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11-3-19 Sermon

Luke 19:1-10

Dear Heavenly Father, we stand awestruck before Your presence. You reveal Your heart in Your crucified Son. By the power of the Holy Spirit, give us such words and wisdom that Your enemies may neither withstand nor contradict its witness. Keep it steadfast in faith; unwavering in endurance, diligent in services, and joyful in hope. We pray in Jesus name. Amen

Jesus said, “I have come that you may have life—and have it abundantly.” As American Christians living in a land of abundance, we have been tempted to envision the abundant life that Jesus promised us as a life of more—more money, more things, more power, more fun, more adventure, more, more, more.

In the popular Sunday School version, Zacchaeus is simply another vertically challenged person. He was short. Zacchaeus was also a chief tax collector. He was a rich and powerful man. He lived a lifestyle that many people admired, and of which they were envious. Though on the surface Zacchaeus appeared to have it “made in the shade,” he obviously sensed that something was missing in his life.

Jesus reaches out with the message of salvation and reconciliation. Zacchaeus is different from many of the others, because he is a wealthy man, but he is unpopular because of the manner in which he got his wealth. So when Jesus picks him out from the crowd, treats him as a friend, it becomes a feel-good kind of story. The underdog is lifted up and made special, and everyone is happy. Not so.

 

Zacchaeus was no more popular at the end than he was at the start, and Jesus by befriending him, is distinctly less popular. And the crowd was ready to rumble. All—not just some of them. “This Jesus has gone to be the guest of a sinner.” Now we are quite used to hearing of such grumbling after Jesus goes partying with some outcast but this is different--because normally we hear that the scribes and the Pharisees complain, but this time absolutely everybody is upset.

 

Zacchaeus was despised, hated, loathed. The lowest of the low, a despicable scumbag. He had turned against his own people and collaborating with the enemy. Zacchaeus was despised-- an outcast even to the other outcasts.

People believed that if they could just purge the community of this person, the world would be a better place. Everyone saw Zacchaeus as the epitome of evil.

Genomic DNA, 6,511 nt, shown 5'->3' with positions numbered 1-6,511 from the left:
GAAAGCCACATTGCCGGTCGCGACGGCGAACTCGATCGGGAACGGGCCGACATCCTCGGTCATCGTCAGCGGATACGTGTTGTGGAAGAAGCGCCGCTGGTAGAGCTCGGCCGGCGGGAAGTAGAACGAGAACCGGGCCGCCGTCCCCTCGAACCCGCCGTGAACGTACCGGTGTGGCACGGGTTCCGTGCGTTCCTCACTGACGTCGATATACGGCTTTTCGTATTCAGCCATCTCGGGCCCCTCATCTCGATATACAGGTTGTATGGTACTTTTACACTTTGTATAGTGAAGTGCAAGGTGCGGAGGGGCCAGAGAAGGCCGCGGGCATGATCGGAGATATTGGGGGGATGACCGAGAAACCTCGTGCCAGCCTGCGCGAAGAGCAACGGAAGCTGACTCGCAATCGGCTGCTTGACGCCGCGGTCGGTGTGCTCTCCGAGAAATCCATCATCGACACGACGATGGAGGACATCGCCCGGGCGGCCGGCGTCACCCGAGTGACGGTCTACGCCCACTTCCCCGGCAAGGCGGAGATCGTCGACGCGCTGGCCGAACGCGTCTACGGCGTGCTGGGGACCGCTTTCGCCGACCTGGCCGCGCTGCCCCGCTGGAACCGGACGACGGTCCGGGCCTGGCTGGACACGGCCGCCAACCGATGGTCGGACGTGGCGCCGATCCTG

So when Jesus calls Zacchaeus down and starts treating the town scumbag as an old friend, everybody, just everybody, begins to object and complain.

 

But can you see what is happening here? Jesus breaks the anti-Zacchaeus sentiment, by becoming the one the crowd ridiculed. Part of the glue that holds the Jericho community together is their shared hatred of Zacchaeus. But Jesus breaks ranks. He reaches out the hand of friendship and mercy to the far-from-innocent victim and opens up a way for Zacchaeus to turn his life around and make good on the wrongs he has committed. But at what cost does Jesus do that?

 

At the cost of becoming the innocent victim himself. When a community defines itself by who it is against — by who it wants to keep outside its borders, and who it wants to lock up and throw away the key, and who it wants kept off the streets and away from ordinary decent folk — when a community defines itself that way, and nearly every community does, if it loses the target of its angst it must quickly find another one or it will begin to fray at the edges. And so when the folks of Jericho see the consensus fracture and Zacchaeus lifted above his status as the community victim, they have to turn on another. And who do they turn on? You guessed it: ‘All who saw it began to grumble and said, “This Jesus has gone to be the guest of one who is a sinner.”’ This Jesus. This bloke is undermining the foundations of our society. This bloke is the prime example of everything that is wrong, of all the loss of standards and loss of values in our community. This bloke is a blasphemer, a threat to religion, an enemy of the people. This bloke must be got rid off.

 

And so proceeds another step in the demise of Jesus, and so salvation comes to another house and saves another victim. Jesus is passing through Jericho on his way to Jerusalem, and this sort of thing has been going on for some time now. The process is almost complete whereby the people are able to unite into a mob, which chants “Crucify him! Crucify him!” Victim by victim, Jesus saves us from the hatred and hostility of the world by taking that hatred and hostility on himself and refusing to reciprocate it and allow it to keep festering. Victim by victim, Jesus sets us free to begin our lives over again by placing himself one step closer to the powers of death that will consume him. And victim by victim, Jesus breaks free of death’s stronghold and shows us that there is a better way to live.

Life and hope and salvation is made possible by Jesus offering himself to the deadly powers in our place, saving us from the violence and hostility that would otherwise have been directed at us.

And Jesus affirmed his break with the past, saying: Today salvation has come to this house. For the son of man came to seek and to save the lost.

He who was lacking in height had become nine feet tall.

He who’d been a nobody now felt he was a somebody.

He who’d been tromping on people now saw himself blessed to be a blessing. Lord, if you could find Zaccheus and help him, then you can help us too. And so salvation –healing and wholeness - have come to this house. Amen